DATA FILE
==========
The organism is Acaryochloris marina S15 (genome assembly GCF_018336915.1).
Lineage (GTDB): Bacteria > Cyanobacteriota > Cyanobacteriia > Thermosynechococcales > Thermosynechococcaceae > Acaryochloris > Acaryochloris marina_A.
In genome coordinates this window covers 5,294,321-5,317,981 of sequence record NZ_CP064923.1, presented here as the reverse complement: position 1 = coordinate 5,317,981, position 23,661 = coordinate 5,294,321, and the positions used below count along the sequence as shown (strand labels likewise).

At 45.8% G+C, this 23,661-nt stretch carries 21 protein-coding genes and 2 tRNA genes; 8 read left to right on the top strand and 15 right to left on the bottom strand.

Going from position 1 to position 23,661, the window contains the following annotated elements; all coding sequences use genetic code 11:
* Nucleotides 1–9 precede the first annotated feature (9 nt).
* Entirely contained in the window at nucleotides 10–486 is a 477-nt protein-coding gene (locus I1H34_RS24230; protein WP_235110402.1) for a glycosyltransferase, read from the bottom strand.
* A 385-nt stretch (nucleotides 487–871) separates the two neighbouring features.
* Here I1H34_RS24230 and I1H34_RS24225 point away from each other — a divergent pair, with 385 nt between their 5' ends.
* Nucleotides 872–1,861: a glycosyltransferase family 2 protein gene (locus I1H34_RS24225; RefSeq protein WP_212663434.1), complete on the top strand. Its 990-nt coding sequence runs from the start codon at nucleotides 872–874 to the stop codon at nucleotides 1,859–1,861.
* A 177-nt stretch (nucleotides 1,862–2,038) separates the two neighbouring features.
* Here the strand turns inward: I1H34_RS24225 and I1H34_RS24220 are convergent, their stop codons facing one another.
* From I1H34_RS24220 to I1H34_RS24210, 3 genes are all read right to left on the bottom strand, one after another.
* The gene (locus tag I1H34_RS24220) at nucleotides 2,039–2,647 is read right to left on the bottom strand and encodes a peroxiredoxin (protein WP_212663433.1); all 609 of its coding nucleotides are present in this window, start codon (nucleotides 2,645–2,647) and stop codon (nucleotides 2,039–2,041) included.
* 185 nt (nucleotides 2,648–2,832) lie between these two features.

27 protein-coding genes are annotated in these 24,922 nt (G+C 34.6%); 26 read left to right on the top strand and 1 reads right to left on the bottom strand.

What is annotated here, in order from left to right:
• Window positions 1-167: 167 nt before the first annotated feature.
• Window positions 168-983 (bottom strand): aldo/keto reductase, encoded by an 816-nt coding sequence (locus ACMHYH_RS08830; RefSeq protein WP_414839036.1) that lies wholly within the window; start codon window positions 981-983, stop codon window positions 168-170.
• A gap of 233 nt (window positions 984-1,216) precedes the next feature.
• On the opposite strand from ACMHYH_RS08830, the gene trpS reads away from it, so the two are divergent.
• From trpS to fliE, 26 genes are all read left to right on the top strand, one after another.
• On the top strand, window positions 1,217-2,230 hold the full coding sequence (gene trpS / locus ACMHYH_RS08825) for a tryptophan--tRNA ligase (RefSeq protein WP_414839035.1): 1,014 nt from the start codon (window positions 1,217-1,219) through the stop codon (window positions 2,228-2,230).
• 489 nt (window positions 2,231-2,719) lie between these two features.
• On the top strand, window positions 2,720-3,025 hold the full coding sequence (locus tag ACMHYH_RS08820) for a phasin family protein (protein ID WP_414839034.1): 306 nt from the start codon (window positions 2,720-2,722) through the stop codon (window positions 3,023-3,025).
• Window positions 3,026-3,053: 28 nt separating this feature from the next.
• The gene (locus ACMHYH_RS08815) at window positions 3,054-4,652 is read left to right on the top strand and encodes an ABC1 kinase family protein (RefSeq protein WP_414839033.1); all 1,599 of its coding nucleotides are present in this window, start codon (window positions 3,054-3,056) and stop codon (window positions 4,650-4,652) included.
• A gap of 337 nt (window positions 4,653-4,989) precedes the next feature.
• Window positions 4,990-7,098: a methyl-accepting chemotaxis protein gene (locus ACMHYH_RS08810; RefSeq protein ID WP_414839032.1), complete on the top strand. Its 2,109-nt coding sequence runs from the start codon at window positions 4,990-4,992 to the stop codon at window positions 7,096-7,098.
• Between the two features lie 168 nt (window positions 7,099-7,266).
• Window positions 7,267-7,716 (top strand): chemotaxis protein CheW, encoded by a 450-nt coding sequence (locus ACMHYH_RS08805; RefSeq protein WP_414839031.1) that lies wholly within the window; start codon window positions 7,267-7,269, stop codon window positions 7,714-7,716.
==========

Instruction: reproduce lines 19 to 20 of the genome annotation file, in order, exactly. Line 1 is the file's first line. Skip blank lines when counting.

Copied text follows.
• Window positions 168-983 (bottom strand): aldo/keto reductase, encoded by an 816-nt coding sequence (locus ACMHYH_RS08830; RefSeq protein WP_414839036.1) that lies wholly within the window; start codon window positions 981-983, stop codon window positions 168-170.
• A gap of 233 nt (window positions 984-1,216) precedes the next feature.